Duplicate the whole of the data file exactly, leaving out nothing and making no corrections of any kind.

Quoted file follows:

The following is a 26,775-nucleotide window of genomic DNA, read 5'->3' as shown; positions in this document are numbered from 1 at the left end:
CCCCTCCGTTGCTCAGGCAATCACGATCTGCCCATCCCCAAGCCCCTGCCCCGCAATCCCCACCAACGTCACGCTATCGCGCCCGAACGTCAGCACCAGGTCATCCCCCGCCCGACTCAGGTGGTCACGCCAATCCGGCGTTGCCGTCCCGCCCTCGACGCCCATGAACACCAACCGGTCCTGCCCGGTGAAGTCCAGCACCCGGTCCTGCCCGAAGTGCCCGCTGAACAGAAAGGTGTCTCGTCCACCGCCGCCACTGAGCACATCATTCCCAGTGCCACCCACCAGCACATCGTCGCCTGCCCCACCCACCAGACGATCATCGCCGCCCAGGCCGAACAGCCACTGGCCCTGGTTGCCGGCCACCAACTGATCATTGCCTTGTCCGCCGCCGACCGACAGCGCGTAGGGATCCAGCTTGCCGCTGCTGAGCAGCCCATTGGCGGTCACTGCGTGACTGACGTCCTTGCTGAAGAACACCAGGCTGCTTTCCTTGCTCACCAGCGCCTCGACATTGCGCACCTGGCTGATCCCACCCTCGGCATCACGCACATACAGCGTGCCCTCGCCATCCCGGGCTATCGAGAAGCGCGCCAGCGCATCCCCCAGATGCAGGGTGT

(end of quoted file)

The following is a 26,775-nucleotide window of genomic DNA, read 5'->3' as shown; positions in this document are numbered from 1 at the left end:
CCCCTCCGTTGCTCAGGCAATCACGATCTGCCCATCCCCAAGCCCCTGCCCCGCAATCCCCACCAACGTCACGCTATCGCGCCCGAACGTCAGCACCAGGTCATCCCCCGCCCGACTCAGGTGGTCACGCCAATCCGGCGTTGCCGTCCCGCCCTCGACGCCCATGAACACCAACCGGTCCTGCCCGGTGAAGTCCAGCACCCGGTCCTGCCCGAAGTGCCCGCTGAACAGAAAGGTGTCTCGTCCACCGCCGCCACTGAGCACATCATTCCCAGTGCCACCCACCAGCACATCGTCGCCTGCCCCACCCACCAGACGATCATCGCCGCCCAGGCCGAACAGCCACTGGCCCTGGTTGCCGGCCACCAACTGATCATTGCCTTGTCCGCCGCCGACCGACAGCGCGTAGGGATCCAGCTTGCCGCTGCTGAGCAGCCCATTGGCGGTCACTGCGTGACTGACGTCCTTGCTGAAGAACACCAGGCTGCTTTCCTTGCTCACCAGCGCCTCGACATTGCGCACCTGGCTGATCCCACCCTCGGCATCACGCACATACAGCGTGCCCTCGCCATCCCGGGCTATCGAGAAGCGCGCCAGCGCATCCCCCAGATGCAGGGTGT